Mik Moore 28:42
So look, I mean, I've been, you know, attempting to answer this question, in many of my roles that I've played in the Jewish community for many years, working on that question for a while, we have, I will say, here's where I'm at right now. So I think, like, what I've seen, and I mentioned this earlier, is that you have, like, if you're a Jewish social justice organization, or a Jew cares about social justice, on a wide range of issues, and you want to support candidates are aligned with you on health care, you know, climate and, you know, all these other issues. And then you back a candidate, and then that candidate ends up spending like 50% of their time responding to attacks over, you know, over the issue of Israel is not the issue that they are, you know, an expert in not the reason they're running and frankly not the reason you're necessarily backing right. This creates a dynamic where the most progressive, the boldest, you know, candidates on all these other issues become very difficult to elect because of this broader dynamic. So I think it's, it's impossible to avoid it entirely, and I think requires taking it on. I do also think it would be a mistake for us to create an ecosystem where if you're a Jew who's not particularly interested in Israel Palestine work or in the issue of Israel or just wants to be in a space where you can focus on the domestic issues or the international issues, whatever it is that you care about, that you also have those spaces to go to. So I think it's a it's a tricky dynamic. And I know organizations sort of are handling this, you know, in each in their own way, but I do think it is, we've gotten to a point in our politics where it's impossible to not recognize that this is a such an important force in, in undermining progressive candidates ability to get elected if they're facing this kind of, you know, spending. So I think it's something we have to deal with.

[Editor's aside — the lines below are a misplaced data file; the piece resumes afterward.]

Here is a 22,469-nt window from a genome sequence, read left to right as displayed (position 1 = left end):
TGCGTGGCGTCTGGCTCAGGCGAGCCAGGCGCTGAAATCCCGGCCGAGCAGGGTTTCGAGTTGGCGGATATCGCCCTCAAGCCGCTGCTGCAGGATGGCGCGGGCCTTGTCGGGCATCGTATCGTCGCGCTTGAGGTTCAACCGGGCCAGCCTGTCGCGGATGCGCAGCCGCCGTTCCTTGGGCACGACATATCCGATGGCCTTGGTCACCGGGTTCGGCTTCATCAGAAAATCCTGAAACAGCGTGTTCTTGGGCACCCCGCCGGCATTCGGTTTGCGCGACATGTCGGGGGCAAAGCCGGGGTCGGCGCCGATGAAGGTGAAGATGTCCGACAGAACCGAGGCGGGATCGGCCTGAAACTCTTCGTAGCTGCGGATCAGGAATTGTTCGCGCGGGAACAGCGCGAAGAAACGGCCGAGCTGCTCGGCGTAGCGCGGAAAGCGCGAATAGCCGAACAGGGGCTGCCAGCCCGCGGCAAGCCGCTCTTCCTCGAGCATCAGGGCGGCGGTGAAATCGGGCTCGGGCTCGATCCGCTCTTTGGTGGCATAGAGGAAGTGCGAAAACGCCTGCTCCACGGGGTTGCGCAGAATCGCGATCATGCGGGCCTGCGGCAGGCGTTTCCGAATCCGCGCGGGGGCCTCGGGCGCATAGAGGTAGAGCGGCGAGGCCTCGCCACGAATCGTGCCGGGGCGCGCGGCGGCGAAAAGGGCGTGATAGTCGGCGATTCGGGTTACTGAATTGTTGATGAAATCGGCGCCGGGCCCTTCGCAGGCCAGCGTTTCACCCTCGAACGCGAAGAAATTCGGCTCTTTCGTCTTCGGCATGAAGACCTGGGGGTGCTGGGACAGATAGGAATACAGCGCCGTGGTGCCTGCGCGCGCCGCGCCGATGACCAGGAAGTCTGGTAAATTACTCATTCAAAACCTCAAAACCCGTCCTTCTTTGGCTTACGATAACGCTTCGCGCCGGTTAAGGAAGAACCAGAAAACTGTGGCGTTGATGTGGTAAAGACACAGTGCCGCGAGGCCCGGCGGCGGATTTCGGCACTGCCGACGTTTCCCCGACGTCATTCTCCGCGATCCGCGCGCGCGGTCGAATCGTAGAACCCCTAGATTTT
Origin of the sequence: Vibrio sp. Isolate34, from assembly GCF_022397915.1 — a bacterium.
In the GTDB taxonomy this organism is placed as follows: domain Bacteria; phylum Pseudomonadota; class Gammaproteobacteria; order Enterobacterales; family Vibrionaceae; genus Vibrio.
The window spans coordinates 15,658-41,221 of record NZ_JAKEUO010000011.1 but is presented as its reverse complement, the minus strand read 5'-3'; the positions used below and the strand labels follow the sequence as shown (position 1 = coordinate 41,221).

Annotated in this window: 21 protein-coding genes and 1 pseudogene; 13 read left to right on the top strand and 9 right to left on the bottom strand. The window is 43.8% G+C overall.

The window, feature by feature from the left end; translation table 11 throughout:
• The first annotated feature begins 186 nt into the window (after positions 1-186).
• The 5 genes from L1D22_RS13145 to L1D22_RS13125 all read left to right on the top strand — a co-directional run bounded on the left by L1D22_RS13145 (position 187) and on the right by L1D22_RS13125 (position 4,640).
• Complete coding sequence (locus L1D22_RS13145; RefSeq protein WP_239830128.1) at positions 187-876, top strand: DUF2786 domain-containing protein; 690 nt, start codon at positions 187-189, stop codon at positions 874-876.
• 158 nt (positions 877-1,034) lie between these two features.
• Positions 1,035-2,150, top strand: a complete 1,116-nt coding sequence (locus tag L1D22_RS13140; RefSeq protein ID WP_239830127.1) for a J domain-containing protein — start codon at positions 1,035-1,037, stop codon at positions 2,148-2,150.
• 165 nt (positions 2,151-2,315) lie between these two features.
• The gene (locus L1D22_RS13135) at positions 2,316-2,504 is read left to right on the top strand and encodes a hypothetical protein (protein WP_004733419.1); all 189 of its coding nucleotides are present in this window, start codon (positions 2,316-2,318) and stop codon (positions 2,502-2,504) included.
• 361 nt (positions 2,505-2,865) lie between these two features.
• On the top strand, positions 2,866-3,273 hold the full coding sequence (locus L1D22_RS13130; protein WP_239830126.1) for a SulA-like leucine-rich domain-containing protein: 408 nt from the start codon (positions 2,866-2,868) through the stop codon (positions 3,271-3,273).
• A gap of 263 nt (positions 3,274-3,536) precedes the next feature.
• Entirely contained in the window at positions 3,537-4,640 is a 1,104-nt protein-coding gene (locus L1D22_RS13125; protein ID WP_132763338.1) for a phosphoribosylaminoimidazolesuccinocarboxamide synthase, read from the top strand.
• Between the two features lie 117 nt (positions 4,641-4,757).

Hadar Susskind 30:51